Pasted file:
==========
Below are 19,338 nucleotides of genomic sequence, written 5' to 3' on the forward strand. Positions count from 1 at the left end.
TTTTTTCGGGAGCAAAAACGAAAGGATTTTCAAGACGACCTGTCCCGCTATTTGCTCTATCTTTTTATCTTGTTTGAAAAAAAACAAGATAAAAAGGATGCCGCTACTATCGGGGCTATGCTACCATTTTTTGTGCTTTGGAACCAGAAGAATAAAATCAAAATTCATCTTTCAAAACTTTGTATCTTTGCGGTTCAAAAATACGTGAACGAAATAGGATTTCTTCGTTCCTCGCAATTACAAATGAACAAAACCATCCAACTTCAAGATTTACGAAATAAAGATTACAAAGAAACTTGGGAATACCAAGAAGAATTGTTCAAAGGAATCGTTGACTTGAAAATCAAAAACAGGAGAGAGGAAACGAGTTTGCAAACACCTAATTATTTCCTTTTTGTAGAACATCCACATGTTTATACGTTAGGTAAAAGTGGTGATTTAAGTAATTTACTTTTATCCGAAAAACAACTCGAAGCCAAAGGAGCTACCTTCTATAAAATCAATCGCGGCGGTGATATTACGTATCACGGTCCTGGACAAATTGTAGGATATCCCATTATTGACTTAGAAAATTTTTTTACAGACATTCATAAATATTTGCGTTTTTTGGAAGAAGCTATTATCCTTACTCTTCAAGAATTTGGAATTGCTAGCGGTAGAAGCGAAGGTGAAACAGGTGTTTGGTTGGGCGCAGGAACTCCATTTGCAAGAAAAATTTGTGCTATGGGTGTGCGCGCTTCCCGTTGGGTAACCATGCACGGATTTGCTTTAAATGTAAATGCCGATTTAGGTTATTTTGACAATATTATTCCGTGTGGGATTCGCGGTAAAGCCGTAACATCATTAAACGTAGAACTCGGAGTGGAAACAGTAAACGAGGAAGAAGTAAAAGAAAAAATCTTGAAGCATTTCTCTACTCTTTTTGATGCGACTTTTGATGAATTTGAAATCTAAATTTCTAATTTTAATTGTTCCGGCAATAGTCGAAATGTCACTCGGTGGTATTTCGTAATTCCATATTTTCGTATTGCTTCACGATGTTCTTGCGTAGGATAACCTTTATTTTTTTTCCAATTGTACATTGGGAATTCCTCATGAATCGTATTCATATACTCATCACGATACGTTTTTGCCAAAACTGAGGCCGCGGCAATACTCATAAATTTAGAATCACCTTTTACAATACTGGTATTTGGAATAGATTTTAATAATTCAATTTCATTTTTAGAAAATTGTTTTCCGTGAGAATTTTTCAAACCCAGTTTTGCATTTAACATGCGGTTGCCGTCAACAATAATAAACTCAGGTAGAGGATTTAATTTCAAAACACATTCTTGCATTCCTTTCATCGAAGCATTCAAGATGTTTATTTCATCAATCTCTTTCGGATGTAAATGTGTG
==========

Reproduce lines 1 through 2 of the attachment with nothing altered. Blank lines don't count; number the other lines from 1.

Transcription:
Below are 19,338 nucleotides of genomic sequence, written 5' to 3' on the forward strand. Positions count from 1 at the left end.
TTTTTTCGGGAGCAAAAACGAAAGGATTTTCAAGACGACCTGTCCCGCTATTTGCTCTATCTTTTTATCTTGTTTGAAAAAAAACAAGATAAAAAGGATGCCGCTACTATCGGGGCTATGCTACCATTTTTTGTGCTTTGGAACCAGAAGAATAAAATCAAAATTCATCTTTCAAAACTTTGTATCTTTGCGGTTCAAAAATACGTGAACGAAATAGGATTTCTTCGTTCCTCGCAATTACAAATGAACAAAACCATCCAACTTCAAGATTTACGAAATAAAGATTACAAAGAAACTTGGGAATACCAAGAAGAATTGTTCAAAGGAATCGTTGACTTGAAAATCAAAAACAGGAGAGAGGAAACGAGTTTGCAAACACCTAATTATTTCCTTTTTGTAGAACATCCACATGTTTATACGTTAGGTAAAAGTGGTGATTTAAGTAATTTACTTTTATCCGAAAAACAACTCGAAGCCAAAGGAGCTACCTTCTATAAAATCAATCGCGGCGGTGATATTACGTATCACGGTCCTGGACAAATTGTAGGATATCCCATTATTGACTTAGAAAATTTTTTTACAGACATTCATAAATATTTGCGTTTTTTGGAAGAAGCTATTATCCTTACTCTTCAAGAATTTGGAATTGCTAGCGGTAGAAGCGAAGGTGAAACAGGTGTTTGGTTGGGCGCAGGAACTCCATTTGCAAGAAAAATTTGTGCTATGGGTGTGCGCGCTTCCCGTTGGGTAACCATGCACGGATTTGCTTTAAATGTAAATGCCGATTTAGGTTATTTTGACAATATTATTCCGTGTGGGATTCGCGGTAAAGCCGTAACATCATTAAACGTAGAACTCGGAGTGGAAACAGTAAACGAGGAAGAAGTAAAAGAAAAAATCTTGAAGCATTTCTCTACTCTTTTTGATGCGACTTTTGATGAATTTGAAATCTAAATTTCTAATTTTAATTGTTCCGGCAATAGTCGAAATGTCACTCGGTGGTATTTCGTAATTCCATATTTTCGTATTGCTTCACGATGTTCTTGCGTAGGATAACCTTTATTTTTTTTCCAATTGTACATTGGGAATTCCTCATGAATCGTATTCATATACTCATCACGATACGTTTTTGCCAAAACTGAGGCCGCGGCAATACTCATAAATTTAGAATCACCTTTTACAATACTGGTATTTGGAATAGATTTTAATAATTCAATTTCATTTTTAGAAAATTGTTTTCCGTGAGAATTTTTCAAACCCAGTTTTGCATTTAACATGCGGTTGCCGTCAACAATAATAAACTCAGGTAGAGGATTTAATTTCAAAACACATTCTTGCATTCCTTTCATCGAAGCATTCAAGATGTTTATTTCATCAATCTCTTTCGGATGTAAATGTGTG